LaMar: 'Tremendous pride' in Rays
Organization's first GM, current Phils scout on hand for Game 5
BOSTON -- Chuck LaMar's assignment this week, as the director of professional scouting for the Phillies, has been to park in a Fenway Park seat and pick apart the American League's representative for the World Series.
"[There is a] tremendous amount of pride," LaMar told TBS during an in-game interview Thursday. "People forget that it was 10 years, we had a low payroll and we were in the toughest division in baseball. I probably take as much pride on the staff members -- the coaches that are still here, the people in the front office and the players on that field.
"It wasn't me, frankly; we had a great organization and they advanced those people within the organization. When you're the general manager, you're blessed to have that position, but there's a tremendous amount of people in scouts and player development that go into that. They're reaping the benefits."
One night after LaMar's Phillies became the 35th Major League club to win a League Championship Series in five games, he was perched on the field level at Fenway Park, observing his former franchise suffer an 8-7 defeat to the Red Sox, sending the ALCS back to St. Petersburg for Game 6 on Saturday.
LaMar was at the trigger of conducting one of the best deals in recent baseball history, acquiring left-hander Scott Kazmir from the Mets in July 2004 for pitchers Victor Zambrano and Bartolome Fortunato.
As Kazmir stepped up to the task of silencing Boston's bats with six strong innings on Thursday, LaMar reflected on how strong an acquisition the Kazmir trade -- lauded as a steal at the time and only growing in scope as each year passes -- has proven to be.
"He's real good," LaMar said. "He has been good and he's always been a great competitor. We were fortunate enough to make a trade that turned out very well for us, and Scott actually has pitched better tonight, in our opinion, than he has over the last two or three starts. He's truly one of the premier left-handers in the game."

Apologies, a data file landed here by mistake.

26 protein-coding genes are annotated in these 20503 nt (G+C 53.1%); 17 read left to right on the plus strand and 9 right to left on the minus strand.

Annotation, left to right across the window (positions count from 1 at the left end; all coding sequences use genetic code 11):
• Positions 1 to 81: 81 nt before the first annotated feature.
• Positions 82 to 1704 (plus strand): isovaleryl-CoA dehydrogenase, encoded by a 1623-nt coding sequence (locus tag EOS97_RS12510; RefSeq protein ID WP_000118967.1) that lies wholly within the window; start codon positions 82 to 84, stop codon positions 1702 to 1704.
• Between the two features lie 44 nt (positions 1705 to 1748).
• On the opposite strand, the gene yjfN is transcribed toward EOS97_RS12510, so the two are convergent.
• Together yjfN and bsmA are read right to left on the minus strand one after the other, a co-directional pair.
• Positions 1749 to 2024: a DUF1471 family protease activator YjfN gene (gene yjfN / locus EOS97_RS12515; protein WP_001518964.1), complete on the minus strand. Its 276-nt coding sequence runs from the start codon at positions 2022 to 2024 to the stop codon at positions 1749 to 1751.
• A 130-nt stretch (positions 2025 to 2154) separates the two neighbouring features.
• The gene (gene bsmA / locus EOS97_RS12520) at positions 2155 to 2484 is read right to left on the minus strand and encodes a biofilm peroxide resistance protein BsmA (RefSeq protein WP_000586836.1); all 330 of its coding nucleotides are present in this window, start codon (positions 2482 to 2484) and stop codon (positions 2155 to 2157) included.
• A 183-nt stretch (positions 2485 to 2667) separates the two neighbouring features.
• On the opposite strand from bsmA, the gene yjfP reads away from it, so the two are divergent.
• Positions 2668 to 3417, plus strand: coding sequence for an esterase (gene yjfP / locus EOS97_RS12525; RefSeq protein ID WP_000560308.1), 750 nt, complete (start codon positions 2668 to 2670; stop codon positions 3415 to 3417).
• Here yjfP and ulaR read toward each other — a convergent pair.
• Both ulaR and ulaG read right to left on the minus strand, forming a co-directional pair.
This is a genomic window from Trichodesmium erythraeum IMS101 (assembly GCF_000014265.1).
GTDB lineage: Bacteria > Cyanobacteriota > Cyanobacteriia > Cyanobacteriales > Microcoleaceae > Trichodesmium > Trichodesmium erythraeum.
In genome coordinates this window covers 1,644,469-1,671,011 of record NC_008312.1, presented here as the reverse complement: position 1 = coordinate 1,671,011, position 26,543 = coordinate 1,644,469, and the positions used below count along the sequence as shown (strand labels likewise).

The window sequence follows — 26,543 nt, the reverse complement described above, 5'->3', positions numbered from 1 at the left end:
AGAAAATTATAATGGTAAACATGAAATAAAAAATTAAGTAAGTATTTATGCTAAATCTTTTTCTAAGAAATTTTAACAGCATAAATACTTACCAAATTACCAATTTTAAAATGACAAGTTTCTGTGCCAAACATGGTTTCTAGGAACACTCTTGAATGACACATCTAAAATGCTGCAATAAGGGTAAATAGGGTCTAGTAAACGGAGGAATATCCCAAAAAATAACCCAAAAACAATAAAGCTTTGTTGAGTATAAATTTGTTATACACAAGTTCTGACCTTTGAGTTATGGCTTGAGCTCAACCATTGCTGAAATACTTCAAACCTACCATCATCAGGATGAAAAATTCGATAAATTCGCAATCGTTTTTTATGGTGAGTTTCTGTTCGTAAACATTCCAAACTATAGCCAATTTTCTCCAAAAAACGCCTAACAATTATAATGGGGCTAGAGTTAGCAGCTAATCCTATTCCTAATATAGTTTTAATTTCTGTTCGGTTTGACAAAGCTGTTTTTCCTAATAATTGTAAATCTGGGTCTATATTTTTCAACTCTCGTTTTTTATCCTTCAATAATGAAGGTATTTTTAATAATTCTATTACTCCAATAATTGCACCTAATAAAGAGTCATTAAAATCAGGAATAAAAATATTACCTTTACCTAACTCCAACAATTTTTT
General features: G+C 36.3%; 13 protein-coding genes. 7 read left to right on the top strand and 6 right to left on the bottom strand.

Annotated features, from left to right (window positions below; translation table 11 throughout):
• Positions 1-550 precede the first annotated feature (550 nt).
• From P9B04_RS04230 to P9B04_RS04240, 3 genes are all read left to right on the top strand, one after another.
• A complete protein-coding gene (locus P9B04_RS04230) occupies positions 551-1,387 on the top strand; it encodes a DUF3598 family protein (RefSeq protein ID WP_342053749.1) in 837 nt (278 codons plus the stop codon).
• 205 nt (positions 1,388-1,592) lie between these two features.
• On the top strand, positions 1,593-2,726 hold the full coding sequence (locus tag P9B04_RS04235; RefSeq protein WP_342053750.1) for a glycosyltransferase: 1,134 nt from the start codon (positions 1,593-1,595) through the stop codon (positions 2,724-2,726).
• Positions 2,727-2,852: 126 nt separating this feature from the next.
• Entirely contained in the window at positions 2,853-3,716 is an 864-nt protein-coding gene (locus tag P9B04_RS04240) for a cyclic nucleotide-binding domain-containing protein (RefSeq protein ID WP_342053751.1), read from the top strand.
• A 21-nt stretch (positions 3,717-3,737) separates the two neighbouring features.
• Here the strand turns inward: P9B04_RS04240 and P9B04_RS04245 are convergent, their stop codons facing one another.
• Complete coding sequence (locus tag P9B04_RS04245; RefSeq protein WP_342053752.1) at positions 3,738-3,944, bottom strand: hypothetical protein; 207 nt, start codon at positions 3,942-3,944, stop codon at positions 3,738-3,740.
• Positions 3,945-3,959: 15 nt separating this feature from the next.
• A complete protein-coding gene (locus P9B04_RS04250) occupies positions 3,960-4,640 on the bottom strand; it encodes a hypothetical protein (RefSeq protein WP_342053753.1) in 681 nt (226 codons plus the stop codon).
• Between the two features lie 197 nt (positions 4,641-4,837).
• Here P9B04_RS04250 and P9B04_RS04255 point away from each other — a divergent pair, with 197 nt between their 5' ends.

|"This is a very balanced team. ... They're just a young athletic, energetic club."|
|-- Chuck LaMar, on the Rays|
LaMar drafted six of the players on the current Rays roster, including B.J. Upton, Carl Crawford, James Shields and Andy Sonnanstine. Also included on LaMar's list of selections is Delmon Young, who was swapped to the Twins for Matt Garza and Jason Bartlett last offseason.
Though he offers platitudes to executive vice president of baseball operations Andrew Friedman and manager Joe Maddon, LaMar said he is not completely surprised by the Rays' run of success. The parts were there to bring winning baseball to St. Petersburg, but even LaMar didn't expect this many victories this soon.
"I thought in Spring Training they would have the best year that they would ever have," LaMar said. "I thought they could possibly challenge for .500 baseball this year. To say that they were going to have this kind of success this quick, I don't think anyone would say that.
"It's a credit to Andrew and Joe Maddon and the players on the field. They believed it, they bought into what they were doing, and it's amazing what momentum can do when you've got talented players."
No one will need to brush LaMar up on the task at hand if the Phillies and Rays meet in the World Series. The city of Philadelphia is hungry for a champion, having not achieved a title in any major sport since the 76ers beat the Lakers in the 1983 NBA Finals.
But with the road to a championship for the Phillies possibly running through St. Petersburg, LaMar knows better than most that those streets no longer promise such a smooth path to victory.
"This is a very balanced team," LaMar said. "Their defensive ability is superior -- it might be the best defensive team in baseball. They run the bases, they steal bases, a combination of foot speed and power, they beat you in so many different ways. They're just a young athletic, energetic club."
Bryan Hoch is a reporter for MLB.com. This story was not subject to the approval of Major League Baseball or its clubs.